If Tony Gibson has said it once, he's said it a million times since his return.
The Van, W.Va. native never imagined when he initially left Morgantown following the 2007 season that he would ever have the opportunity to return. But that's exactly what happened last season and he actually coincidentally enough ended up in the same office in the football building.
Now less than a year later, Gibson is realizing another goal that he never believed would happen in Morgantown; he's officially the defensive coordinator for his home-state team. It was an opportunity that Gibson had waited his entire life to accept so when the job was proposed to him there wasn't much time spent mulling it over.
"It was a no-brainer," he said. "Obviously it's a dream come true for me to be in my home-state coaching the Mountaineers in the role that I'm going to be in right now."
While Gibson's rise to his current position might seem quick to some, he'll calmly remind anyone that's listening that he has spent 20-years in the business and 14 at the highest level biding his time to get the chance to assume this role.
"How much longer do you have to go to get your opportunity? That's what I'm grateful for," he said.
Gibson left West Virginia "hated," as he refers to the emotions that surrounded when he elected to follow Rich Rodriguez to Michigan during his first stint in Morgantown. But after stops at Pittsburgh and Arizona following his time in Ann Arbor, Gibson realized he wouldn't find any place better than what he already knew.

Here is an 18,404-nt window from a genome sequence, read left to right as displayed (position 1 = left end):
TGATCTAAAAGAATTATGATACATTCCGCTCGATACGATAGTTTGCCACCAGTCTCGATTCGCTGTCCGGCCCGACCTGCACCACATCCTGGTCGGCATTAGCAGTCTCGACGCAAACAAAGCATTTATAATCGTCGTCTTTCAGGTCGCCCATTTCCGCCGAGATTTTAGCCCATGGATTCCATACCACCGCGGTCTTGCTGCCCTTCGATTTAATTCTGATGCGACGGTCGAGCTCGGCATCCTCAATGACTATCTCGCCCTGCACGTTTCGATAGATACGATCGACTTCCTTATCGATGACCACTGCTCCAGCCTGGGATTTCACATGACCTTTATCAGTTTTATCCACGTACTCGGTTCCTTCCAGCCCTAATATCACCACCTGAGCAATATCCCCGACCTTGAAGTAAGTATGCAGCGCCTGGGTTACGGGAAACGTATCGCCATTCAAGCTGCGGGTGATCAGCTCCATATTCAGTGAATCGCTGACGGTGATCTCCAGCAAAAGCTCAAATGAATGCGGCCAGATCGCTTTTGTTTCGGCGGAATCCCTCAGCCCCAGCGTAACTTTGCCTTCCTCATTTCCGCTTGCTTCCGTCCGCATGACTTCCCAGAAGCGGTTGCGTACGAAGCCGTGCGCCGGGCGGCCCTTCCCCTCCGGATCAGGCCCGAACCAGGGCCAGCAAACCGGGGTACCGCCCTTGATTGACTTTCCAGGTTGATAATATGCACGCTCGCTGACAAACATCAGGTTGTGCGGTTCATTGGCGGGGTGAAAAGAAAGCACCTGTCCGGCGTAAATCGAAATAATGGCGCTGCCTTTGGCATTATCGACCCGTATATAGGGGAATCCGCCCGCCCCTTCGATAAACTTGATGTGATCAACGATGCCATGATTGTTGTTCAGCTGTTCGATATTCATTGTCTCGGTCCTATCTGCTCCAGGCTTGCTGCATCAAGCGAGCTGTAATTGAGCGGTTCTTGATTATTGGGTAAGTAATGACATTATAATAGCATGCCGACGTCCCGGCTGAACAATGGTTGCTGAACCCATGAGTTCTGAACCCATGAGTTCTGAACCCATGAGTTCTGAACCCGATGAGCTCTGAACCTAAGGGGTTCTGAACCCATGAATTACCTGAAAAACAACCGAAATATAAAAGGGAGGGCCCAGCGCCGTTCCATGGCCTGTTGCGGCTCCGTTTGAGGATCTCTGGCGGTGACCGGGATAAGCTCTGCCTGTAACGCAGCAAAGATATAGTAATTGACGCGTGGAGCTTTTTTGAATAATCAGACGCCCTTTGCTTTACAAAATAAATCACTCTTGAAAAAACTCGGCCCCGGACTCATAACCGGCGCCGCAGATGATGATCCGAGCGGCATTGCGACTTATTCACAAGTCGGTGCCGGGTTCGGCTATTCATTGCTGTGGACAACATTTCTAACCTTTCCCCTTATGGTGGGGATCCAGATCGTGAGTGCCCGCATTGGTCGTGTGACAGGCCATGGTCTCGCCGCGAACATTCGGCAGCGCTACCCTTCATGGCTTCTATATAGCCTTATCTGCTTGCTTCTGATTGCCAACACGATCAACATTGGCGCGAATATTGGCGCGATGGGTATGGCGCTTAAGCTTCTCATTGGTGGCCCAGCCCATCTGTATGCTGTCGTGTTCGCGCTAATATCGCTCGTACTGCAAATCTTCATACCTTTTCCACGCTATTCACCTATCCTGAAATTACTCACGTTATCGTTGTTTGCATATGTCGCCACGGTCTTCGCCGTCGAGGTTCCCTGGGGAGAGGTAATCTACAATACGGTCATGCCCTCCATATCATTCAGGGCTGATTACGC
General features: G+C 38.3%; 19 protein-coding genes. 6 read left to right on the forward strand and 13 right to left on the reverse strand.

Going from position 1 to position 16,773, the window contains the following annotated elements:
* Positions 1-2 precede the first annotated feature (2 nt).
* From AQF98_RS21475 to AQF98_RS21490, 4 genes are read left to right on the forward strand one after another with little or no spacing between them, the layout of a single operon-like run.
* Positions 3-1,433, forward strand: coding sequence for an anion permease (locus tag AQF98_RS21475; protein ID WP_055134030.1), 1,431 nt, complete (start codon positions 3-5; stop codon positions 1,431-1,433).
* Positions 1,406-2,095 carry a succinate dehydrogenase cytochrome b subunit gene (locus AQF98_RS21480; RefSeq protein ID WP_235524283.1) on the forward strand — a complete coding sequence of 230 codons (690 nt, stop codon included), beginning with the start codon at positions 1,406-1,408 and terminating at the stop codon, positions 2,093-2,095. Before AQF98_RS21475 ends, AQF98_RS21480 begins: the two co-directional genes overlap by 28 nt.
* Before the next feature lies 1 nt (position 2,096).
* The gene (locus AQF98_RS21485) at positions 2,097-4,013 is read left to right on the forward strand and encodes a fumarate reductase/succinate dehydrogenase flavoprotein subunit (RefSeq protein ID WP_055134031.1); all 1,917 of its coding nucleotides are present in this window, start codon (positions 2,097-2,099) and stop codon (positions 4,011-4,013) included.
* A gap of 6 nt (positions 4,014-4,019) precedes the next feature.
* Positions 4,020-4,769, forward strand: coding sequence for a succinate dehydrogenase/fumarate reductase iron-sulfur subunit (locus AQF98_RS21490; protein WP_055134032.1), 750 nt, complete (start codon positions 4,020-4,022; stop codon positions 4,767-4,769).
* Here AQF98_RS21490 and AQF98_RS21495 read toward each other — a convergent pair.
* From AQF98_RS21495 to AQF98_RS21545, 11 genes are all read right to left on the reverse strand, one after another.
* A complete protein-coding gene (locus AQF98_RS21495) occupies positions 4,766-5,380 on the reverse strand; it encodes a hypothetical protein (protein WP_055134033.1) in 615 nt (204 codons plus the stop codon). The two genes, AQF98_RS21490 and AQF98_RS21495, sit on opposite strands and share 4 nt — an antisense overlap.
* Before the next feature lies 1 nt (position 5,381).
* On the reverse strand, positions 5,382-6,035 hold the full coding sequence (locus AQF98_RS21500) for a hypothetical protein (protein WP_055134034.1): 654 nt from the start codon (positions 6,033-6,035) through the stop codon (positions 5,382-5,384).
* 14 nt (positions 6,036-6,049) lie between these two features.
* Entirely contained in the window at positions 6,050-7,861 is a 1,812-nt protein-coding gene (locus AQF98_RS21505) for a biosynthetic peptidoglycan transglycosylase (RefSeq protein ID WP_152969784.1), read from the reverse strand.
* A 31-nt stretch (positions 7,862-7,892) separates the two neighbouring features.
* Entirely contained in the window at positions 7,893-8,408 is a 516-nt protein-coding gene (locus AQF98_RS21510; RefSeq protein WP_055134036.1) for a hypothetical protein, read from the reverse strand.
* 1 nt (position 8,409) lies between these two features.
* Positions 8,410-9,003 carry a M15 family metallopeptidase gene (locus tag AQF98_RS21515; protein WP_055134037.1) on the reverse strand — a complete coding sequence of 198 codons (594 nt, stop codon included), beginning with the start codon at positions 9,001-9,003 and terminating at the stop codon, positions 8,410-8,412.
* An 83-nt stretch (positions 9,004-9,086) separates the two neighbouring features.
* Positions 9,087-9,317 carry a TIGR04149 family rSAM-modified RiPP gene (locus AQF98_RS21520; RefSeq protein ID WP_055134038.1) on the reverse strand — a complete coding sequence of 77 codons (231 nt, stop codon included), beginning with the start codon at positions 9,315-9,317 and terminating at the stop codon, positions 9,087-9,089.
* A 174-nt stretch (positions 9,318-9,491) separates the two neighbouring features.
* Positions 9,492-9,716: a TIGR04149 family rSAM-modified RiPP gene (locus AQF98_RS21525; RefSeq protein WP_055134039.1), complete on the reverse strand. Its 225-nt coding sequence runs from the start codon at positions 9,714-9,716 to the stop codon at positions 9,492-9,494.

So the chips fell in the right way when he was given the opportunity to come home and he took it, much like the decision to promote from within and give him the keys to the defense.
"To do it and get away from it and realize how good it was. That was the biggest thing," he said.
The newly minted defensive coordinator admits that he has never called a full-game at this level of football, but he does have a vast network of experience working with proven DCs such as Greg Robinson, Scott Schaffer, Jeff Casteel and Keith Patterson, slowly picking their brains and collecting strategies for when he would be given his chance.
"Those guys have trusted me on game day to make some calls and do some things," he said.
Gibson doesn't plan any major overhauls to the West Virginia defense and so far has only made one adjustment to the terminology, changing the BUCK linebacker title to the WILL, although the responsibilities will remain the same.
The Mountaineers will still line up with three down linemen, four linebackers and four defensive backs and while there will be progression to the scheme; the idea will remain the same as the one left by Patterson.
"We've had good meeting with the players and they understand the role I will be taking on," he said.
However, one change will come with Gibson set to take over the linebackers instead of safeties, although that could eventually be tinkered with after the addition of Tom Bradley to the West Virginia coaching staff. If he does assume that role it will be his first time at the Division One level and since very early in his career.
"Part of the deal that Dana and I discussed is that if you're going to be able to call it and know it, you need to be involved with the front end and the back," he said.
Gibson has surrounded himself with a collection of what he refers to as "the best available coaches," which in turn should only make the difference better after two uncharacteristic seasons. But as a state native himself, Gibson understands the mentality of the Mountaineers better than anyone and plans to completely dedicate himself to the continued improvement of the group.
"There's a great tradition at West Virginia, a great winning tradition and they're embarrassed right now," Gibson said. "They're hungry and ready to work."
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